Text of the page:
Fleeing from Esav, Yaakov leaves Be'er Sheva and sets out for Charan, the home of his mother's family. After a 14-year stint in the Torah Academy of Shem and Ever, he resumes his journey and comes to Mount Moriah, the place where his father Yitzchak was brought as an offering, and the future site of the Beit Hamikdash. He sleeps there and dreams of angels going up and down a ladder between Heaven and earth. G-d promises him the Land of Israel, that he will found a great nation, and that he will enjoy Divine protection. Yaakov wakes and vows to build an altar there and tithe all that he will receive. Then he travels to Charan and meets his cousin Rachel at the well. He arranges with her father, Lavan, to work seven years for her hand in marriage, but Lavan fools Yaakov, substituting Rachels older sister, Leah. Yaakov commits himself to work another seven years in order to also marry Rachel. Leah bears four sons: Reuven, Shimon, Levi and Yehuda, the first Tribes of Israel. Rachel is barren, and in an attempt to give Yaakov children, she gives her handmaiden Bilhah to Yaakov as a wife. Bilhah bears Dan and Naftali. Leah also gives Yaakov her handmaiden Zilpah, who bears Gad and Asher. Leah then bears Yissachar, Zevulun, and a daughter, Dina. Hashem finally blesses Rachel with a son, Yosef. Yaakov decides to leave Lavan, but Lavan, aware of the wealth Yaakov has made for him, is reluctant to let him go, and concludes a contract of employment with him. Lavan tries to swindle Yaakov, but Yaakov becomes extremely wealthy. Six years later, Yaakov, aware that Lavan has become dangerously resentful of his wealth, flees with his family. Lavan pursues them but is warned by G-d not to harm them. Yaakov and Lavan agree to a covenant and Lavan returns home. Yaakov continues on his way to face his brother Esav.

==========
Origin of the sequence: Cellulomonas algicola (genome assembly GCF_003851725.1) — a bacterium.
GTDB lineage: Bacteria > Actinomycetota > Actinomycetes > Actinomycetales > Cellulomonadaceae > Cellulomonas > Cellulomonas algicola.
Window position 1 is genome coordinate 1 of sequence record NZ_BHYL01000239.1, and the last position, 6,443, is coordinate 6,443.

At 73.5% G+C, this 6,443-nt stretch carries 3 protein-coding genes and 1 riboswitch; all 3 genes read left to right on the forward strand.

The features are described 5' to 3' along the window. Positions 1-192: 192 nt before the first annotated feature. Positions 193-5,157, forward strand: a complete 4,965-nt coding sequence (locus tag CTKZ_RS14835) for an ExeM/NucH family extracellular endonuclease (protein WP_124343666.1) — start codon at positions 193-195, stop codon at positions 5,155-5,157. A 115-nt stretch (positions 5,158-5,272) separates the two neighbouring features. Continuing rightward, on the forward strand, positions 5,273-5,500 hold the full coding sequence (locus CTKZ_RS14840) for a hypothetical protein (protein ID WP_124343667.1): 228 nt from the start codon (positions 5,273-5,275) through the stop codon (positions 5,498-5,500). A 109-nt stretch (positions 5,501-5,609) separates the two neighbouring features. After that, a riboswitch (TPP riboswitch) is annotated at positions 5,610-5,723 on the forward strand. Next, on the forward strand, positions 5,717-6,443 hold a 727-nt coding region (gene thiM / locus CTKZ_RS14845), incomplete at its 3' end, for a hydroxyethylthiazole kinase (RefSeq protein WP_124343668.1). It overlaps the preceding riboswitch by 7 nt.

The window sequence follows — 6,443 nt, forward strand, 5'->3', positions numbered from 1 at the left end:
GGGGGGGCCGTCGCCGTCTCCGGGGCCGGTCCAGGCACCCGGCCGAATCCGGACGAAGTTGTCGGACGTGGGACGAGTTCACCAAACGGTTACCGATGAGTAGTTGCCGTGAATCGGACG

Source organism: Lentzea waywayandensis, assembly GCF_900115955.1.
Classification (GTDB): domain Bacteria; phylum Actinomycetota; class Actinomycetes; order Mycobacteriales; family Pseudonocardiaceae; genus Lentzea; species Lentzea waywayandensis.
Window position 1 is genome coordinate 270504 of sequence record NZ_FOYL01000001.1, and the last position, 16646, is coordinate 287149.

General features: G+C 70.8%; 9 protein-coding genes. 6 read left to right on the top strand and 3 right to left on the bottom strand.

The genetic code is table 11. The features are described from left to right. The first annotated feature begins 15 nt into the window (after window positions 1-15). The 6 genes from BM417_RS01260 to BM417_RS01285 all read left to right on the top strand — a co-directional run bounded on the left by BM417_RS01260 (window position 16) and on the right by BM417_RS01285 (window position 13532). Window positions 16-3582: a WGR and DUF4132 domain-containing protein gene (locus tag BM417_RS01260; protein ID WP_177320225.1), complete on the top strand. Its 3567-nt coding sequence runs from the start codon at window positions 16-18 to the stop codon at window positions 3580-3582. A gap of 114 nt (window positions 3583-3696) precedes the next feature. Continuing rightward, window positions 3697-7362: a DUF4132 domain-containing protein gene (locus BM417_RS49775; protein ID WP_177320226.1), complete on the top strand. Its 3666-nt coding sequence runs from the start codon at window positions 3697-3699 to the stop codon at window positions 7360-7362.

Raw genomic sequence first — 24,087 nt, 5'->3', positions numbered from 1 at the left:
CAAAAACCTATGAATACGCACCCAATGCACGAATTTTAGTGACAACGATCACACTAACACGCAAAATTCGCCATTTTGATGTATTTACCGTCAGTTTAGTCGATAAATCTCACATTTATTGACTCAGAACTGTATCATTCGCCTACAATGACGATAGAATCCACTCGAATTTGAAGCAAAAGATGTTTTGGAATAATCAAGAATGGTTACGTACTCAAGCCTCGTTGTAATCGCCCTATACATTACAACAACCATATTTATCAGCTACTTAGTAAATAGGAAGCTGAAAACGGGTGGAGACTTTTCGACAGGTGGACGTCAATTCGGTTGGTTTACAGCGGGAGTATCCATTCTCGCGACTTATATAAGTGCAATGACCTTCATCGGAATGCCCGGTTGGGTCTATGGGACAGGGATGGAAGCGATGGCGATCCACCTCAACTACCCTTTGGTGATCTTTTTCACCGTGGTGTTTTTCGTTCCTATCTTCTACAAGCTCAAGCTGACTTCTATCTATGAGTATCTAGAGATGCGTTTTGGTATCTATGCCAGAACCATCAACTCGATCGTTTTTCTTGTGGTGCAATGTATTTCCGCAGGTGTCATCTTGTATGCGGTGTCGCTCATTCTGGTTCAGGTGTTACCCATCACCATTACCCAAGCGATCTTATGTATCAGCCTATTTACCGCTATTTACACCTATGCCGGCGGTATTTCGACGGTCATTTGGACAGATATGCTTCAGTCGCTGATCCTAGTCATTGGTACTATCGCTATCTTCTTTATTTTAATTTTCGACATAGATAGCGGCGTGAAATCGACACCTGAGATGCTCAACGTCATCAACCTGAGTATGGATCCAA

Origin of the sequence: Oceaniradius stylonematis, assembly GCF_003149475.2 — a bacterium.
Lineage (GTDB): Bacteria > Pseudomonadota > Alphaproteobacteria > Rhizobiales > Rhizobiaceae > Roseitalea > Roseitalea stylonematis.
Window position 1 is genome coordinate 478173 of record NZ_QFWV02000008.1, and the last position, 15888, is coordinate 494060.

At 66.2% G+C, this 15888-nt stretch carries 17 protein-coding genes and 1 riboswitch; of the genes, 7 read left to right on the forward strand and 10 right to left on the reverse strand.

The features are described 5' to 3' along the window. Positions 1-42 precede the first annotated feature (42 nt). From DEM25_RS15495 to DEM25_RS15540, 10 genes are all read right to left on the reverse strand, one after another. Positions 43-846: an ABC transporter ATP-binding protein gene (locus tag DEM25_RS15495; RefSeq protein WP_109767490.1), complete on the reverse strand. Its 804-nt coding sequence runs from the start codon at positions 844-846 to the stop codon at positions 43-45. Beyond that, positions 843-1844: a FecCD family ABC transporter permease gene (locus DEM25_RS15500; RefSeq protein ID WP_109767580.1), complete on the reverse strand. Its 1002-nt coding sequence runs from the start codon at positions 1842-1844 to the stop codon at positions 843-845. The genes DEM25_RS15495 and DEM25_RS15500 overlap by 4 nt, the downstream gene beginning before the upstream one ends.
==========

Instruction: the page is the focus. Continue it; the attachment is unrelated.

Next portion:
In the Midst of the Darkness
“He (Yaakov) encountered the place” (28:11)
The spiritual masters explain that the word “vayifga” — “he encountered” — is an expression of prayer, and it is from this word that we derive that Yaakov instituted Ma’ariv, the Evening Prayer. The reason that the Torah did not plainly say “he prayed” is to teach that the earth contracted for Yaakov and made his journey shorter.
What does prayer have to do with the contraction of the earth?
In verse 15 Yaakov says, “Surely G-d is in this place, and I did not know!”, implying that indeed this place was very distant from being able to sense the Presence of G-d. So much so that Yaakov was surprised to be able to sense the Divine Presence there.
Inside Yaakov there was a tremendous desire to be close to G-d, and it was for this reason that the earth contracted, and Mount Moriah came to meet Yaakov.
There is a message here for us all:
However distant we may feel from G-d, and however dark our world may seem, if we make a sincere effort, G-d will move mountains to bring us close to Him.
That, in essence, is the concept of the Evening Prayer, Ma’ariv — to reveal the light in the midst of the darkness.
Sources: Sfat Emet in Talelei Orot